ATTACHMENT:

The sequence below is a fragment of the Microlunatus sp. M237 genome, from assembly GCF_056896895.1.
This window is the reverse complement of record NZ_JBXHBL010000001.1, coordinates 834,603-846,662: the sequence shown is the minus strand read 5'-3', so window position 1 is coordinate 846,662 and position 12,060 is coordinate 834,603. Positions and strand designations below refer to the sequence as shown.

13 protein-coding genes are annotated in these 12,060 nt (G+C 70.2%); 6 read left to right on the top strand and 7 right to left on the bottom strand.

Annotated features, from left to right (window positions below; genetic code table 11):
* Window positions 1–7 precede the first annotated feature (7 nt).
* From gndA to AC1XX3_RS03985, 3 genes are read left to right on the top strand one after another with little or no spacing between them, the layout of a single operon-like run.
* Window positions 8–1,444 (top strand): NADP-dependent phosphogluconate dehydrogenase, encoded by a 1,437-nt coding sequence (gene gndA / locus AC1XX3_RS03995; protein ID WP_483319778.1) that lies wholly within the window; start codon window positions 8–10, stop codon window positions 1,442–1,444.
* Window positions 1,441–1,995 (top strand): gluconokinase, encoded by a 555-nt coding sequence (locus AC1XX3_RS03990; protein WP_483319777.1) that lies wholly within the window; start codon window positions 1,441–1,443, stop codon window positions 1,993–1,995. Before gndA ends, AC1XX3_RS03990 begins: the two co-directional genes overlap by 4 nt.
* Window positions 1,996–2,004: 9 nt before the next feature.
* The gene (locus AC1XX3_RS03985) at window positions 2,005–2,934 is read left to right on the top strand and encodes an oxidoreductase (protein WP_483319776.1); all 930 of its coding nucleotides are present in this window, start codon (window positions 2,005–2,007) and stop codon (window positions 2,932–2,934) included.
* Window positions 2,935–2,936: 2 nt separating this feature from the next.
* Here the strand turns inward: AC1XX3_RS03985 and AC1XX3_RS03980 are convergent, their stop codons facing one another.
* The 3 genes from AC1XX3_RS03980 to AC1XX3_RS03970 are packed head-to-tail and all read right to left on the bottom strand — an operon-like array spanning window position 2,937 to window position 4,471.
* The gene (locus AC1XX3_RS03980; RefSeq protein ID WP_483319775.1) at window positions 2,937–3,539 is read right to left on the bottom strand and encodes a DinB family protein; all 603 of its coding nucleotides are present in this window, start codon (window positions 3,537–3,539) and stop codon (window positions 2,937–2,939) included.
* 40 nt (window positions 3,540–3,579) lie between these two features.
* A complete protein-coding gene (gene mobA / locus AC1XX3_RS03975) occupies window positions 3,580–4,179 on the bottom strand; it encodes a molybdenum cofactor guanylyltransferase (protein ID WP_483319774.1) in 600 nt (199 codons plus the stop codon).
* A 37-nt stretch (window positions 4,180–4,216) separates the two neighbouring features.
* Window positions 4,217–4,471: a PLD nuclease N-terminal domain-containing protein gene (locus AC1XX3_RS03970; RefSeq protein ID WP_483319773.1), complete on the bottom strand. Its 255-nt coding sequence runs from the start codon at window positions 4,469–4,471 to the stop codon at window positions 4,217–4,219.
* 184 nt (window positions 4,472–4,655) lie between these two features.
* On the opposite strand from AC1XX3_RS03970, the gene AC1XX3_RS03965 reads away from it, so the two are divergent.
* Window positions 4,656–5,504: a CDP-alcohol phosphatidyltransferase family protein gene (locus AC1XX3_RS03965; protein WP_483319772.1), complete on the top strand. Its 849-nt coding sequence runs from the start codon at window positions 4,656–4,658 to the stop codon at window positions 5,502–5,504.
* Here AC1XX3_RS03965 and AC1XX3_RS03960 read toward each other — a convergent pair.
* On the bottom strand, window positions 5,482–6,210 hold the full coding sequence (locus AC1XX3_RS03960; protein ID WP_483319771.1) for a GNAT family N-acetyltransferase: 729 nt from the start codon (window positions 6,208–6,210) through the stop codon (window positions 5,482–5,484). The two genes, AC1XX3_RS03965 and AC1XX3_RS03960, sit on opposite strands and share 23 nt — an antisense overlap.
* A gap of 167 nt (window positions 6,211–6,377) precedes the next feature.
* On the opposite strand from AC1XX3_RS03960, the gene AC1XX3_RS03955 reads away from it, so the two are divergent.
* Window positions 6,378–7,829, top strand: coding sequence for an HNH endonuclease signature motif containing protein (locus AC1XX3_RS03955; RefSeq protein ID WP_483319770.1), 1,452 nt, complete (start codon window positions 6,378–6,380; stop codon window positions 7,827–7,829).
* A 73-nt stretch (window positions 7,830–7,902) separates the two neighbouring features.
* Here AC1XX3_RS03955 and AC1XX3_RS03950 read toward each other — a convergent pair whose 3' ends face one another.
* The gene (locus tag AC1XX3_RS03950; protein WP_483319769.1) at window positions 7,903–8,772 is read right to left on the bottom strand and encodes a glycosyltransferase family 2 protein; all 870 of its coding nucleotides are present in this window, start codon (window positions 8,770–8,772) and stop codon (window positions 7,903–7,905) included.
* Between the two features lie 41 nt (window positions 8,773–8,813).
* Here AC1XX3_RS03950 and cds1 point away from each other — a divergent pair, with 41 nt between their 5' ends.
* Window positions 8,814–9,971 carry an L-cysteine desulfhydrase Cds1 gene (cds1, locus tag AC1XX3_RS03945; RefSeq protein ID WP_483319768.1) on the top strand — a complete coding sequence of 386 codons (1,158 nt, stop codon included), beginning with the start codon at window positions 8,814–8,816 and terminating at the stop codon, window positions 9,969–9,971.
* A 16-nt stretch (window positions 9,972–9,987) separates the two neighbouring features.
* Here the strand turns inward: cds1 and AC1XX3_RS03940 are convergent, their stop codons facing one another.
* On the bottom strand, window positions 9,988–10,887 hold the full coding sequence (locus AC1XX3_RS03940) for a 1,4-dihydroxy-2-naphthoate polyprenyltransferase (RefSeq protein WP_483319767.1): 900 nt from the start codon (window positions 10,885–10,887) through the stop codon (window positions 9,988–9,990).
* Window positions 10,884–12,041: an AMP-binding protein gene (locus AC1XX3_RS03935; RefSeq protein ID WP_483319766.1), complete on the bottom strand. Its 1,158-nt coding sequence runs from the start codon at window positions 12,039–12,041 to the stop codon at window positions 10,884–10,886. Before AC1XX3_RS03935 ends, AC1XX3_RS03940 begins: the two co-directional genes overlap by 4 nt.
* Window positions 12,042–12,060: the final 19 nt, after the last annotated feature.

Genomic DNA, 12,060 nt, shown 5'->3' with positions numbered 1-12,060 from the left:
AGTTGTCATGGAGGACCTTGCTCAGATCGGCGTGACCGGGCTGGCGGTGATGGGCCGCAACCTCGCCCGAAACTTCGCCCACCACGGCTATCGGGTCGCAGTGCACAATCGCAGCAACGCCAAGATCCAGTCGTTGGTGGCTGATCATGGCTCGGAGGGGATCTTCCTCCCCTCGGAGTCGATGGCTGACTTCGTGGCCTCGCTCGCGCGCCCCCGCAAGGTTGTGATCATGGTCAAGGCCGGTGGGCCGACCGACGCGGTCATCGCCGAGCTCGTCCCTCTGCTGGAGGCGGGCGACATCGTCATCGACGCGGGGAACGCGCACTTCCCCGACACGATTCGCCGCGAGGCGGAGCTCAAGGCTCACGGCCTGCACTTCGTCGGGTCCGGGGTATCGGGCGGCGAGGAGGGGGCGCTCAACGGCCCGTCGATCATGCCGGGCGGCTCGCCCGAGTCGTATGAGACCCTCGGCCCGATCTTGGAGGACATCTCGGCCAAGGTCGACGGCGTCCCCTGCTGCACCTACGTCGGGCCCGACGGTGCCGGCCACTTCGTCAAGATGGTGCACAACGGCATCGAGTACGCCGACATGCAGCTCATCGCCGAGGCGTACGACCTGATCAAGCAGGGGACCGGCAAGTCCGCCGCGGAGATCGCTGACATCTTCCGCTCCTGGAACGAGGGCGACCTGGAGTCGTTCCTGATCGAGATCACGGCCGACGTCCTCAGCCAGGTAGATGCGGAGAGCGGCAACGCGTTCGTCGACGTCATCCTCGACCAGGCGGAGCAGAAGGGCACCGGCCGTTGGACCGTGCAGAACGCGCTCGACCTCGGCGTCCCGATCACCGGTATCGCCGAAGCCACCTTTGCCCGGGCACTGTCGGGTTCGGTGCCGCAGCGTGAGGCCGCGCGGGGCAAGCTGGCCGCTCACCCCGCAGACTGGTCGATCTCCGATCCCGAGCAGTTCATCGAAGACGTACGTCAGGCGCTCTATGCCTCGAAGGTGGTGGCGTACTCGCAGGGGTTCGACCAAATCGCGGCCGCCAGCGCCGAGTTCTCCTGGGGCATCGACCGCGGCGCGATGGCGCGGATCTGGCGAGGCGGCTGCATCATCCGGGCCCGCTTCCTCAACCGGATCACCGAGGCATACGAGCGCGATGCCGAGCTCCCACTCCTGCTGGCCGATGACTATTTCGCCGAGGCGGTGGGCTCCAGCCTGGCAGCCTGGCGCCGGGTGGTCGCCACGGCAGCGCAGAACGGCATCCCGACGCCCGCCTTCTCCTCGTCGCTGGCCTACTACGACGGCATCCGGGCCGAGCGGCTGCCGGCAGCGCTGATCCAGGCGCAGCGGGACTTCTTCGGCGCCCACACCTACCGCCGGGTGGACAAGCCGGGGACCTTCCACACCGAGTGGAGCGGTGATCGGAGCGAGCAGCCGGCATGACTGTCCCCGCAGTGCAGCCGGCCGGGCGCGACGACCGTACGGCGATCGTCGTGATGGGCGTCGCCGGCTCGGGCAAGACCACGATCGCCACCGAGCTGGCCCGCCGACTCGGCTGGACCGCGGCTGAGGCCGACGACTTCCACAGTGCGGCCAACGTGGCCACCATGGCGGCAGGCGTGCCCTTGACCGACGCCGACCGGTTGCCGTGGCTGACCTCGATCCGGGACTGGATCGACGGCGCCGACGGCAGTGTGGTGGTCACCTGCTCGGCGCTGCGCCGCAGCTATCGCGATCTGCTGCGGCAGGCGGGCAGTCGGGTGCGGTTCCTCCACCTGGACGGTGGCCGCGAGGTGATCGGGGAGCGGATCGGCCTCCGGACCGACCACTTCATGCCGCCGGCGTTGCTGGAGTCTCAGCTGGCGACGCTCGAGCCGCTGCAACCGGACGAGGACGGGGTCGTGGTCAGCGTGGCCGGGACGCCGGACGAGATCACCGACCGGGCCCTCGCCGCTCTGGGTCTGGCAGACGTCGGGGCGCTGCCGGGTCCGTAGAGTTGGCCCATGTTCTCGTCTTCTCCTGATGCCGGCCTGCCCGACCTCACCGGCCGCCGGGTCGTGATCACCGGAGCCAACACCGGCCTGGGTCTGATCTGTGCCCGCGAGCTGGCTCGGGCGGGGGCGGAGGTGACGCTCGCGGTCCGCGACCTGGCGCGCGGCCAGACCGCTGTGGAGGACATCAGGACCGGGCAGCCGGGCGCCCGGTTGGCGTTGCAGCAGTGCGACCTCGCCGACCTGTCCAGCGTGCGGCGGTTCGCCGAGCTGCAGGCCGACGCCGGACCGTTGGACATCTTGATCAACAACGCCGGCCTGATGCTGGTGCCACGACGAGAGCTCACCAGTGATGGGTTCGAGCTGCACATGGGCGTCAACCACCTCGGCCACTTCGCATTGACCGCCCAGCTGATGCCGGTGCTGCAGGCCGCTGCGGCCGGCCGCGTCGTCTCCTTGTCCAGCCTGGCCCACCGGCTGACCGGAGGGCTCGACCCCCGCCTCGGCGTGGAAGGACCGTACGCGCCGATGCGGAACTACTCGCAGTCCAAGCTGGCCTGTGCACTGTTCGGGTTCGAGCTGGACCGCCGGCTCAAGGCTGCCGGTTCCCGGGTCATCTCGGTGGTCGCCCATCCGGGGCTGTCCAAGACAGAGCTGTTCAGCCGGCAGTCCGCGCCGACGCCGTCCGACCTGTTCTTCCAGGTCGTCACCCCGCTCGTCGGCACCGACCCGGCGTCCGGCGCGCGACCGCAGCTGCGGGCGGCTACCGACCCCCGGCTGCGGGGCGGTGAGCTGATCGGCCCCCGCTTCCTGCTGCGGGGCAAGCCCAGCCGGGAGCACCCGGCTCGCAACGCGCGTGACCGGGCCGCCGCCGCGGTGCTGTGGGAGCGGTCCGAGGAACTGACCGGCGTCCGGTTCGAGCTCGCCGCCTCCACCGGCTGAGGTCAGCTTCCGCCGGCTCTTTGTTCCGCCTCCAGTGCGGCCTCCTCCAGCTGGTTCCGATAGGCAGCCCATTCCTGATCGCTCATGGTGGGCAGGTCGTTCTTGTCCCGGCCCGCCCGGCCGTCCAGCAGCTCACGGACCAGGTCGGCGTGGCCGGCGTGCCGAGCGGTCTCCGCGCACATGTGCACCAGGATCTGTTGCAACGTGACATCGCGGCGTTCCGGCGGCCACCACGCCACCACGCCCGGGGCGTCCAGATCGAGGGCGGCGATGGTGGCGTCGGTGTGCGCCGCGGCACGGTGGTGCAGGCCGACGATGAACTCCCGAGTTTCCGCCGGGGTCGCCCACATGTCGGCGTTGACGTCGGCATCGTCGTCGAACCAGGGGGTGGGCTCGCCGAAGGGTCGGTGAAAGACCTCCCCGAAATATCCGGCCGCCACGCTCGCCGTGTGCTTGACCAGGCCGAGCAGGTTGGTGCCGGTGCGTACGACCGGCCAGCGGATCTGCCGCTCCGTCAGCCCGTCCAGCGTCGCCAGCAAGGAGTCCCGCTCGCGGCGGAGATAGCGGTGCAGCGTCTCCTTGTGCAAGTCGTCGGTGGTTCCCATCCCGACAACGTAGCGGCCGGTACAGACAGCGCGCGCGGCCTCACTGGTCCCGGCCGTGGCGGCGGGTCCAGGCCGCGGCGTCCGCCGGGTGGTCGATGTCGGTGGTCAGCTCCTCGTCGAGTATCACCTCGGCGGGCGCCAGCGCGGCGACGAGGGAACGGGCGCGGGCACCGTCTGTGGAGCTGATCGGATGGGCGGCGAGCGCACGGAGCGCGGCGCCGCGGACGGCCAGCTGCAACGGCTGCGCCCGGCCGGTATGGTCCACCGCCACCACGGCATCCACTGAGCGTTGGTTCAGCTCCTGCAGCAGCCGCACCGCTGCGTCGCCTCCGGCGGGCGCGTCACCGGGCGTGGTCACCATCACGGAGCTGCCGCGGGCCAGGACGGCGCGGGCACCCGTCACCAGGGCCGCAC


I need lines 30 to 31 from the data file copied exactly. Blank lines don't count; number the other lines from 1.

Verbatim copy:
* Between the two features lie 41 nt (window positions 8,773–8,813).
* Here AC1XX3_RS03950 and cds1 point away from each other — a divergent pair, with 41 nt between their 5' ends.